Refugees suf­fer as traf­fick­ers ex­ploit chaos

The Star Early Edition - - WORLD -

ZAWIYAH: Libya, the big­gest jump­ing-off point for refugees try­ing to reach Europe, is now home to a thriv­ing trade in hu­mans. Un­able to pay ex­or­bi­tant smug­gling fees or swin­dled by traf­fick­ers, some of the world’s most des­per­ate peo­ple are be­ing held as slaves, tor­tured or forced into pros­ti­tu­tion.

Their de­te­ri­o­rat­ing plight raises ques­tions about EU agree­ments to stem the flow of refugees. Un­der these deals, Libya was promised more than $225 mil­lion (R2.9bn) to en­force stricter bor­der con­trols and main­tain refugee as­sis­tance cen­tres that re­spect “in­ter­na­tional hu­man­i­tar­ian stan­dards.”

Last week, Libya’s Western-backed gov­ern­ment asked Euro­pean lead­ers in Brus­sels for more money to cope with the cri­sis.

But in­stead of get­ting bet­ter treat­ment, refugees found at sea are be­ing re­turned to Libya to face more ex­ploita­tion and vi­o­lence.

Mean­while, the num­ber of refugees de­part­ing from Libya is surg­ing, with more than 70 000 ar­riv­ing in Italy so far this year, a 28% in­crease over the same pe­riod last year.

More than 2 000 have drowned cross­ing the Mediter­ranean Sea, and the sum­mer peak sea­son for sea cross­ings is just start­ing.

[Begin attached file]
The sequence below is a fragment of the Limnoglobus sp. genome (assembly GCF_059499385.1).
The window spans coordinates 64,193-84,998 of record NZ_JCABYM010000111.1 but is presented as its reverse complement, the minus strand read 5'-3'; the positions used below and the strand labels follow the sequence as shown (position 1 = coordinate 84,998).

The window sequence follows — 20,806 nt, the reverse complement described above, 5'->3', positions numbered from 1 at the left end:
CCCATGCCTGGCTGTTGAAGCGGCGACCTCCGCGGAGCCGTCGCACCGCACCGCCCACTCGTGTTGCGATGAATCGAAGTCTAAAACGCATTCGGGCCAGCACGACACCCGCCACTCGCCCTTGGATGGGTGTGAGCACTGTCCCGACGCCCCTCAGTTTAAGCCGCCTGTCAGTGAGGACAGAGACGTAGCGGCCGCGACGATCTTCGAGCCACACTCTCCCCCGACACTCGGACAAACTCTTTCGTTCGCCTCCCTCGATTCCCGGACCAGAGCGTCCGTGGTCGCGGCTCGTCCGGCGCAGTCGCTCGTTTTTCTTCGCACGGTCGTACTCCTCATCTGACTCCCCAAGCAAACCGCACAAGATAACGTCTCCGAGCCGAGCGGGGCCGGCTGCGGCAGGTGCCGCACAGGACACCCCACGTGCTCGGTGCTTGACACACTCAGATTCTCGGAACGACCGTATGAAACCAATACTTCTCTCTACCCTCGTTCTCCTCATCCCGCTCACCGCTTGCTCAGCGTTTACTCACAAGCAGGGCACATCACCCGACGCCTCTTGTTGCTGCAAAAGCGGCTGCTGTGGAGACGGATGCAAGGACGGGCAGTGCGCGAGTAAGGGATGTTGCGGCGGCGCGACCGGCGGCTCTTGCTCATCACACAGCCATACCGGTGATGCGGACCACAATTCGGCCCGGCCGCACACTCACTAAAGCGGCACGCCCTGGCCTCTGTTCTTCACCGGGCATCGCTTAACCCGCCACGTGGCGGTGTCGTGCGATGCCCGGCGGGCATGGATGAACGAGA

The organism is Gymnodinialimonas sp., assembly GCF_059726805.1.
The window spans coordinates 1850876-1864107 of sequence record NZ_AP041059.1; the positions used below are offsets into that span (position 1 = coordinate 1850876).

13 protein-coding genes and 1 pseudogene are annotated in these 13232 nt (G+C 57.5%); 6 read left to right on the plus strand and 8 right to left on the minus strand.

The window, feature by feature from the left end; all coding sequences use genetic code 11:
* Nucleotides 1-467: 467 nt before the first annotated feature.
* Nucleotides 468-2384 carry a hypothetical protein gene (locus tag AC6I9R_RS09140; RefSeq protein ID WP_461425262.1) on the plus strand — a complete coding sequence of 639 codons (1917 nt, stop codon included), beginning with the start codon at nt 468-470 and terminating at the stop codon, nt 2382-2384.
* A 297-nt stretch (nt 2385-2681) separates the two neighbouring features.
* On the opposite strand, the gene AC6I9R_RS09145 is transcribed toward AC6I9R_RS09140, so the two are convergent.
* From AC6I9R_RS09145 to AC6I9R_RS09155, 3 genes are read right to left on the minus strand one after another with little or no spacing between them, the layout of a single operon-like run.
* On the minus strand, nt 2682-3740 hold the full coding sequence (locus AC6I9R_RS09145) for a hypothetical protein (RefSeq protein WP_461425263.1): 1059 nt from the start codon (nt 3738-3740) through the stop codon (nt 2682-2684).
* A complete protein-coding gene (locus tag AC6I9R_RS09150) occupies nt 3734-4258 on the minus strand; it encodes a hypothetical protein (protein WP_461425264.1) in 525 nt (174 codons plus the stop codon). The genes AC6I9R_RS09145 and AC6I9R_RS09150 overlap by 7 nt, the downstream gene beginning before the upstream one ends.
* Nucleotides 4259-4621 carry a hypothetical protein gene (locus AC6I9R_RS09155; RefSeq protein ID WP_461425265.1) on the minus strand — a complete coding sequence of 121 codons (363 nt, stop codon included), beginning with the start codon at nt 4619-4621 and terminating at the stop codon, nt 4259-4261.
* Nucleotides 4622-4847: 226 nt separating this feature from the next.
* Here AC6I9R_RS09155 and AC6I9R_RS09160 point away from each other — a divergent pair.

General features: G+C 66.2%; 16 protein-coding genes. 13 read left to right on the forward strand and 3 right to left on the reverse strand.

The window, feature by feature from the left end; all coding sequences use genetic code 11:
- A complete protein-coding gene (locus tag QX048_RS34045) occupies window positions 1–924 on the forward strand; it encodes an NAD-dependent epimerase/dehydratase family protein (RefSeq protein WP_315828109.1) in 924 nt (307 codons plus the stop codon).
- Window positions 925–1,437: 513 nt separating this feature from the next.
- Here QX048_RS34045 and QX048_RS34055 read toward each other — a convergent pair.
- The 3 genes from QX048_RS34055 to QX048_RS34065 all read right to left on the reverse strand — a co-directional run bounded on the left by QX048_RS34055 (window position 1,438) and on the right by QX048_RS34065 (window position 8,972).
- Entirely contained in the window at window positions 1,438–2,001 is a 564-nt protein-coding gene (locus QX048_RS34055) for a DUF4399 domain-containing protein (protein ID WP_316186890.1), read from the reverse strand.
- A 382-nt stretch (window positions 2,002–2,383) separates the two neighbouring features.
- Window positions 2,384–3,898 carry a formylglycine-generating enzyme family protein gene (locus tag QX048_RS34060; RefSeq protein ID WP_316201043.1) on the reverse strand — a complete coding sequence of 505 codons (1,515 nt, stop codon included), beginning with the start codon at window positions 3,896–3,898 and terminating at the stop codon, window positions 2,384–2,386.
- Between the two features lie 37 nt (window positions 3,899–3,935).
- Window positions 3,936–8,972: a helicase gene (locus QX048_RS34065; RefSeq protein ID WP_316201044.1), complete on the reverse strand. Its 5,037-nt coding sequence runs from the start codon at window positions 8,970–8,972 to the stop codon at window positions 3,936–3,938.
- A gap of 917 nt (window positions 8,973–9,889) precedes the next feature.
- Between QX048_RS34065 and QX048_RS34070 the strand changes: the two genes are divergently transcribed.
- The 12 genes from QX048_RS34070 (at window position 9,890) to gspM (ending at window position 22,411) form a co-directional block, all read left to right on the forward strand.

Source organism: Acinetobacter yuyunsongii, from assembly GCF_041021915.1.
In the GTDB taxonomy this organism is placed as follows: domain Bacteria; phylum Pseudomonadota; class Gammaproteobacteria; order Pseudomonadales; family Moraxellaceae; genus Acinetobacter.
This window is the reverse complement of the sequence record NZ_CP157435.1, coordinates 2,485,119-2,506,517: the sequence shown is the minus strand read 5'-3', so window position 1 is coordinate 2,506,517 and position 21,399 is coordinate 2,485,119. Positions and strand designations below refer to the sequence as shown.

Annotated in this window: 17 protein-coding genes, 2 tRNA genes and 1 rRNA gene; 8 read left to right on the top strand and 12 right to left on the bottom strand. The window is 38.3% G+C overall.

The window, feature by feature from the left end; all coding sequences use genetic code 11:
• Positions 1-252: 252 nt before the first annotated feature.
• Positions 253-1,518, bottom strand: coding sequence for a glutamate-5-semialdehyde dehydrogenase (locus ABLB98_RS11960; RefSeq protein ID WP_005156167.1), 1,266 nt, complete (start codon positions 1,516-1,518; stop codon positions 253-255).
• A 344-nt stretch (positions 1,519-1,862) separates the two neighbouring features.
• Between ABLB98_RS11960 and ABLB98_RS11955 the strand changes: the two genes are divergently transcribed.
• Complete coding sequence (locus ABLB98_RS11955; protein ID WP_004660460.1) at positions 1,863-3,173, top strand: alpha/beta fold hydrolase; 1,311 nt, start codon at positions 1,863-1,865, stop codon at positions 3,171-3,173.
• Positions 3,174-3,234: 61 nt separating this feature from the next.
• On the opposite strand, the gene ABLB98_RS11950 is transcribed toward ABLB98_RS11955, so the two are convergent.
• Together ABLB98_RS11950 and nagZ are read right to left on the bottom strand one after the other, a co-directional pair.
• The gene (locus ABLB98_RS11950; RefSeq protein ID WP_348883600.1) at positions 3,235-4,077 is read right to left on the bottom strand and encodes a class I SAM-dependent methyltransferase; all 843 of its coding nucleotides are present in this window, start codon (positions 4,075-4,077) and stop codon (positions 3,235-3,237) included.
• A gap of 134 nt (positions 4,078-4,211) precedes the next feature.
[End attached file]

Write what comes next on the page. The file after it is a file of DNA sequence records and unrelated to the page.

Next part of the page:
At the two main gov­ern­ment-run de­ten­tion cen­tres in Tripoli and a third in the coastal city of Zawiyah that is con­trolled by a mili­tia al­legedly in­volved in hu­man traf­fick­ing, refugees re­vealed how sys­tem­atic and clan­des­tine the trade in mi­grants has be­come.

“They are not treated like hu­mans,” said Ahmed Tabawi War­dako, a Libyan tribal leader and com­mu­nity ac­tivist in the south­ern city of Sabha. “They are treated like mer­chan­dise.”

EU of­fi­cials are work­ing with in­ter­na­tional or­gan­i­sa­tions and the Libyan gov­ern­ment to ad­dress the con­cerns, spokesper­son Cather­ine Ray said.

“We are aware of the un­ac­cept­able con­di­tions in which some mi­grants are treated, in de­ten­tion or re­cep­tion cen­tres in Libya,” she said. “And we do not turn a blind eye to it.”

For decades, African refugees flocked to this oil-pro­duc­ing coun­try in search of work. Re­ports of abuse, in­clud­ing slav­ery-like con­di­tions, by Libyan em­ploy­ers abounded. But the sit­u­a­tion wors­ened af­ter the 2011 Arab Spring uprising and the top­pling of dic­ta­tor Muam­mar Gaddafi.

Awash with weapons, the state col­lapsed. In the chaos, bor­ders and coast­lines were left un­pa­trolled, and crime and traf­fick­ing by well-armed mili­tias along mi­grant routes grew.

Now, hu­man traf­fick­ing is a multi-bil­lion-dol­lar busi­ness in­volv­ing count­less mili­tias and in­flu­en­tial tribes, ac­tivists and se­cu­rity of­fi­cials say.

The Western-backed gov­ern­ment ex­erts lit­tle author­ity out­side the cap­i­tal, Tripoli, and in­fight­ing is ram­pant within some of its min­istries.

It com­petes with two other gov­ern­ments, and none has real author­ity in the south­ern part of the coun­try, where most refugees are smug­gled through.

“No one even thinks about mak­ing ar­rests in the south,” War­dako said. “The hu­man traf­fick­ers have lots of money. They buy off peo­ple, in­clud­ing the po­lice and lo­cal of­fi­cials.”

An over­crowded cell in the Al Nasr de­ten­tion cen­tre for refugees in Zawiyah, Libya.

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